As a service to our clients and the industry, Predictive Resources is pleased to present an analysis of the proposed 2014 VBT. Please contact us with any questions you may have.
Let’s take a look at the differences in mortality among different mortality assumptions: the 2008 VBT, the preliminary 2014 VBT and Predictive Resources’ proprietary secondary life settlement mortality tables. We are adding one additional table; the 2008 VBT brought forward with six years of mortality improvements, using the same improvement percentages that Predictive Resources uses to continuously update both its base mortality tables and its future mortality assumptions. Predictive Resources was the first and still may be the only LE Provider to update both base tables and future mortality assumptions.
We will start with male non-tobacco users. The graphs below represent mortality rates for 65, 75 and 85 year olds.
The purple curve is the 2008 VBT. The 2014 VBT is in red and the Predictive Resources curve is in green. The turquoise curve is the 2008 VBT, brought forward to 2014 with mortality improvement. As higher mortality rates mean more people die earlier, the aggressive curves are upper/left most in these graphs and the conservative curves are lower/right most. All else equal, moving from an aggressive curve to a more conservative curve will cause the value of a policy to drop.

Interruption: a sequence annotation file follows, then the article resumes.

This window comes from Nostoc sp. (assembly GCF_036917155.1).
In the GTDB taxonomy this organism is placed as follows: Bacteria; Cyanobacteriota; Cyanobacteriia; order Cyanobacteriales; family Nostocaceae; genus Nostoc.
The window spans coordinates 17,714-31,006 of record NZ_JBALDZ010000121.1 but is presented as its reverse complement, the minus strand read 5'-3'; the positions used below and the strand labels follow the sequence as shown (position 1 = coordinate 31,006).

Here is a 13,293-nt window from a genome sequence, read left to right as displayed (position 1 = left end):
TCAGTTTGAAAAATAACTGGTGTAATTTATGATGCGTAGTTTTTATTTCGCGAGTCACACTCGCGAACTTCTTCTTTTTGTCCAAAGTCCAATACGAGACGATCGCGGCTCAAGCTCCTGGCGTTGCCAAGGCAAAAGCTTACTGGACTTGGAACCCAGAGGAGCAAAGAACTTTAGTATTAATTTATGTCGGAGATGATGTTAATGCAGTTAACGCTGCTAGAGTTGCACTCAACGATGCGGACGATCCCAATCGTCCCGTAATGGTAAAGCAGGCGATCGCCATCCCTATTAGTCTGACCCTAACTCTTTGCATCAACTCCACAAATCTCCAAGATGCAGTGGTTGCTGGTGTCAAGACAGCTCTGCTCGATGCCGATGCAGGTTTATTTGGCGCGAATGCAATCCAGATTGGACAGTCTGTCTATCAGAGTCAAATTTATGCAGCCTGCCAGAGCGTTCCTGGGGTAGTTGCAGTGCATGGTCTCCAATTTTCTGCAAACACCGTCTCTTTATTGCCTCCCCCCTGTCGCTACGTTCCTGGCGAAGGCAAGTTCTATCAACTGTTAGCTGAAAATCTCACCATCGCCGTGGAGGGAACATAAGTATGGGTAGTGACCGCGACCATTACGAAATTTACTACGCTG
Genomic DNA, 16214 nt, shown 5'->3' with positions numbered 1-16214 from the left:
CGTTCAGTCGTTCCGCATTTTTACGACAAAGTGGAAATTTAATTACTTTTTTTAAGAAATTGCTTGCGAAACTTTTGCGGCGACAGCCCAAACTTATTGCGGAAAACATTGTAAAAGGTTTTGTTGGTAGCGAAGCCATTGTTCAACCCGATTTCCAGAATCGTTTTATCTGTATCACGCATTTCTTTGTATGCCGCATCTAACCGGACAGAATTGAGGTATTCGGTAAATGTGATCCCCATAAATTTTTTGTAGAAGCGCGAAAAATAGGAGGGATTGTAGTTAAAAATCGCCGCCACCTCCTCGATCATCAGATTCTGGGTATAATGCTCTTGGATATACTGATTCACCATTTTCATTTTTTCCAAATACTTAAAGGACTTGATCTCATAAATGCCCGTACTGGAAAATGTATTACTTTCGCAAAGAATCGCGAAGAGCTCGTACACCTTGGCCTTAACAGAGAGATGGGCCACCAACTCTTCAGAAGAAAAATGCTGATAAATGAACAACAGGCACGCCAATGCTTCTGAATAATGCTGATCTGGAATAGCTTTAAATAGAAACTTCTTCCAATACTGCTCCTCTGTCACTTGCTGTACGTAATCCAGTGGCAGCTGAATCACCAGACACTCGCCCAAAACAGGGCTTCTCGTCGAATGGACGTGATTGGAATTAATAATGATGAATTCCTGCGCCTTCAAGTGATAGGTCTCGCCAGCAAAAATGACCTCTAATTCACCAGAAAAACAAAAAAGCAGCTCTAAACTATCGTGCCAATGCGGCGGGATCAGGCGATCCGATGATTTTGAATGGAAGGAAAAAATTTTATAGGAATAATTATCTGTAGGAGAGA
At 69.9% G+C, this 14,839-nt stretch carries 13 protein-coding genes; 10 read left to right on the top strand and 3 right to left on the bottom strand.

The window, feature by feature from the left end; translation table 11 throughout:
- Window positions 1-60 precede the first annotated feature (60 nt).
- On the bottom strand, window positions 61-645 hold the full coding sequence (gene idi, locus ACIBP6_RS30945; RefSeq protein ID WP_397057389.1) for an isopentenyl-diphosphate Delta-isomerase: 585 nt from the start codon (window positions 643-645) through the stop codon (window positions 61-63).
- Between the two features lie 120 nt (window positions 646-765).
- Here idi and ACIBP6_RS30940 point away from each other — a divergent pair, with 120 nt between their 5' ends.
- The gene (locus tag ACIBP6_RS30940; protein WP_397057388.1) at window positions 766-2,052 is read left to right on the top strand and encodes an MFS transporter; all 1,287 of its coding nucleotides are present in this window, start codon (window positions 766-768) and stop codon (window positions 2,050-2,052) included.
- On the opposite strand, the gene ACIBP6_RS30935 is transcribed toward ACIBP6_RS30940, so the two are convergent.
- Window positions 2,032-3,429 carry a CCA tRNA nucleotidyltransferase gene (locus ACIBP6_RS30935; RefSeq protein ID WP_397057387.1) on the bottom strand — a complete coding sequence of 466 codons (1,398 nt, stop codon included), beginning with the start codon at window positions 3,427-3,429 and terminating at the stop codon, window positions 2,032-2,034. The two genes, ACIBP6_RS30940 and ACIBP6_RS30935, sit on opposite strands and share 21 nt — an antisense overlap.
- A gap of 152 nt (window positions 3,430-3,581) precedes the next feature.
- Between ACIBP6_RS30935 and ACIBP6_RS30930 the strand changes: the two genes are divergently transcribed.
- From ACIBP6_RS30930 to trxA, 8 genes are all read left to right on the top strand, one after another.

As you can see, the red 2014 VBT curve is generally more conservative than the vanilla 2008 VBT (purple), especially at early durations. However, except at the highest ages, if one would have assumed mortality improvement in the 2008 VBT, it would be more conservative than the preliminary 2014 VBT. It is also clear that the Predictive Resources’ curve is the most conservative. This means that an investor that buys their policies using a Predictive LE but is forced to value them using either the 2014 VBT or the 2008 VBT will see an increase in value, all else equal.
Moving on to male tobacco users, the results are similar.
We are somewhat surprised that the 2014 curve lacks the smoothness and consistency usually associated with mortality tables. The same conclusions seen in male non-tobacco users hold for male smokers – drops in value moving from the 2008 VBT as a valuation basis to the 2014 VBT, unless mortality improvement had been assumed. The Predictive curve again is the most conservative.
Next, consider female non-tobacco users.
Here, we have some different news to report. Except at high ages, the 2008 VBT is at least as conservative as the 2014 VBT and the 2008 VBT with assumed mortality improvement is actually more conservative. Therefore, moving from the mortality improved 2008 VBT to the 2014 VBT will cause values to increase. Again, the Predictive curve is the most conservative.
Finally, we consider female tobacco users.
This group also shows many similarities to female non-tobacco users. Again, the 2014 table seem more erratic than the others, which will certainly draw comments from actuaries in the exposure period.
Predictive Resources is prepared to discuss this topic in more detail with interested parties. It has developed proprietary software to project portfolio or policy level cash flows under any number of mortality assumptions, including the proposed 2014 VBT.